Dialogue: Pang Ho-cheung

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Pang Ho-cheung is the hardest-working man in the Hong Kong film industry. A published author, film critic and radio talk-show host who has added screenwriting, directing and producing to his resume, he is currently developing four film projects as well as writing novels and showing beginner filmmakers the ropes as producer. Pang -- who made his name with "You Shoot, I Shoot" (2001) and gained international recognition with the 2006 Berlin International Film Festival competition entry "Isabella" -- also has ventured into film financing with "Trivial Matters," a collection of six stories paid out of his own pocket that is featured in the Pusan International Film Festival's A Window on Asian Cinema section and was presented in the Asian Film Market through Hong Kong's Golden Scene. He also is the producer of Benny Lau's directorial debut "Mr. Right," a short premiering in the Wide Angle sidebar. Chong recently took time to talk to The Hollywood Reporter's Karen Chu about his "cocktail treatment" approach to financing and juggling 10 things at once.

The Hollywood Reporter: How many projects are you working on now?
Pang Ho-cheung: I'm working on finding Korean distributors for "Trivial Matters" with the help of Golden Scene, and I'm planning the shoot of my 2007 Pusan Promotion Project entry, "One Day of Ibrahim," in Kenya, which is postponed because of the political instability there. Also, I'm trying to finish the script of "The Bus," a project which was presented in the Hong Kong and Asia Film Financing Forum; we are planning to shoot it in Thailand. In addition, I'm developing an unnamed family drama which will be a Hong Kong-China co-production starting at the end of 2008, which will cost around HK$15 million ($1.9 million). There is also another project that I'm working on which will be shot in Pusan, but the script is not ready yet. It will be backed by Korean and Hong Kong investors. Besides, I'm also planning a collection of short stories in Chinese to be published in Hong Kong, and I'll be the producer of Hong Kong singer Juno Mak's directorial debut.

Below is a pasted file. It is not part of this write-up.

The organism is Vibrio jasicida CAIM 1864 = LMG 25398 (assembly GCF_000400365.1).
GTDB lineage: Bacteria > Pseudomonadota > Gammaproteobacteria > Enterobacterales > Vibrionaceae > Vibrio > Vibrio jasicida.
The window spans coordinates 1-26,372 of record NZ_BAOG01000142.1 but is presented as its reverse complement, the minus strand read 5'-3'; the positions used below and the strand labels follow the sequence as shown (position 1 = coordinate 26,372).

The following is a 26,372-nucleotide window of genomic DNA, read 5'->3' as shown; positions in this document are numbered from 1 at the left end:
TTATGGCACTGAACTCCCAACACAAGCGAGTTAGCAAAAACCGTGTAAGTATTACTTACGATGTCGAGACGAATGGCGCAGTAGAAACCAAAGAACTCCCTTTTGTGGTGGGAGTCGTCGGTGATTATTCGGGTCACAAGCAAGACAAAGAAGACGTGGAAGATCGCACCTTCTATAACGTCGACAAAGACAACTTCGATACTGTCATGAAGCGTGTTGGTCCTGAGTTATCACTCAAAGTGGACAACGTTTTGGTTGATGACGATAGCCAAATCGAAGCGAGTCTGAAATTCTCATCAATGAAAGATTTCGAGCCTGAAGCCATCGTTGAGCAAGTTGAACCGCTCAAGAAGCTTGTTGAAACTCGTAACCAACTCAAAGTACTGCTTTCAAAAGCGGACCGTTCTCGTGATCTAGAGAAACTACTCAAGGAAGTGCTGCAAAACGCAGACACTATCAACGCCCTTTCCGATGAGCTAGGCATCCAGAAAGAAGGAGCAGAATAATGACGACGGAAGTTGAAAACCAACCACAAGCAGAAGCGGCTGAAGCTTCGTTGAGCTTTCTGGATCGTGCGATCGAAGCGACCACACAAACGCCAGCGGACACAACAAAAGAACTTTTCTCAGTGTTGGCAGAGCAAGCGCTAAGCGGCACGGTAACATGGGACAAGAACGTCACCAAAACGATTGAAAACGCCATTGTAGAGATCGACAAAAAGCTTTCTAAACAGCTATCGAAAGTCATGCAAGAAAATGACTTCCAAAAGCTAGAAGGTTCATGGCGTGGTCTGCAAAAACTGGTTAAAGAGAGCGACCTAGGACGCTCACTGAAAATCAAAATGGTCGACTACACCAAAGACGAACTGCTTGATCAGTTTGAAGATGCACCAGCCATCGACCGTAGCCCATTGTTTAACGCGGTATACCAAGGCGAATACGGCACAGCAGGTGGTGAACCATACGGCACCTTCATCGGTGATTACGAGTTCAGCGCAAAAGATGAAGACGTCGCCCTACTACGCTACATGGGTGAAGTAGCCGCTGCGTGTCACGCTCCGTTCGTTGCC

THR: In the past six months, you've attended festivals in Hong Kong, Udine, Russia, Pusan and will be at the Tokyo Project Gathering next month. What is your strategy?
Pang: I try to go to as many markets as I can to meet more distributors. I never believe that a film should be made to serve one particular market. It is more important to bring a film to audiences in different countries.

THR:
Do you also have a strategy in finding film funding to suit your projects?
Pang: I use a "cocktail treatment" to find backers for my films. I have to go for the film market and festival route, as well as to approach Hong Kong studios simultaneously. The advantage of finding investors in film markets and festivals is that they are more open to different kinds of films, but it's slow to get a project going. Whereas the traditional Hong Kong style of finding money for a film is much faster -- a project can be greenlit before the script is ready -- but a project must satisfy the taste of the local market or meet the requirements of the Chinese censors. So in order to get funding for my films, I go in from all directions at the same time.

THR: You used a different approach for your Pusan entry "Trivial Matters."
Pang: I wanted to try self-financing for this film, so I paid for a part of it myself and also gathered private funding from my friends. The film cost HK$4 million ($514,000), and even before distribution in foreign markets it has broken even with the theatrical and DVD release in Hong Kong, China and Taiwan. Through this project, I also learned more about financing and distribution. So it was a good experience and successful first try for me.

THR: You started your career as a filmmaker when the Hong Kong industry began its downturn, but you've managed to be prolific. What is the secret to your success?
Pang: I don't really have any special formula for success, I only believe I should try my best in everything I do. But going after different ways of finding investment certainly helped. Many Hong Kong directors don't go to film markets to look for funding; the traditional way was to go to a local studio with an idea and see if it'd be accepted. This approach only works in Hong Kong but not elsewhere. By going to film markets and meeting distributors, I understand why some Hong Kong films can't get foreign markets, and what foreign distributors look for in a film.

VITAL STATS
Nationality: Chinese
Date of Birth: Sept. 22, 1973
Films in Pusan: "Trivial Matters,"
"Mr. Right" (as producer)
Selected filmography: "Exodus" (2007), "Isabella" (2006), "A.V." (2005),"Men Suddenly in Black" (2003),
"You Shoot, I Shoot" (2001)
Notable awards: Hong Kong Film Awards best new director, "Men Suddenly in Black," (2003)
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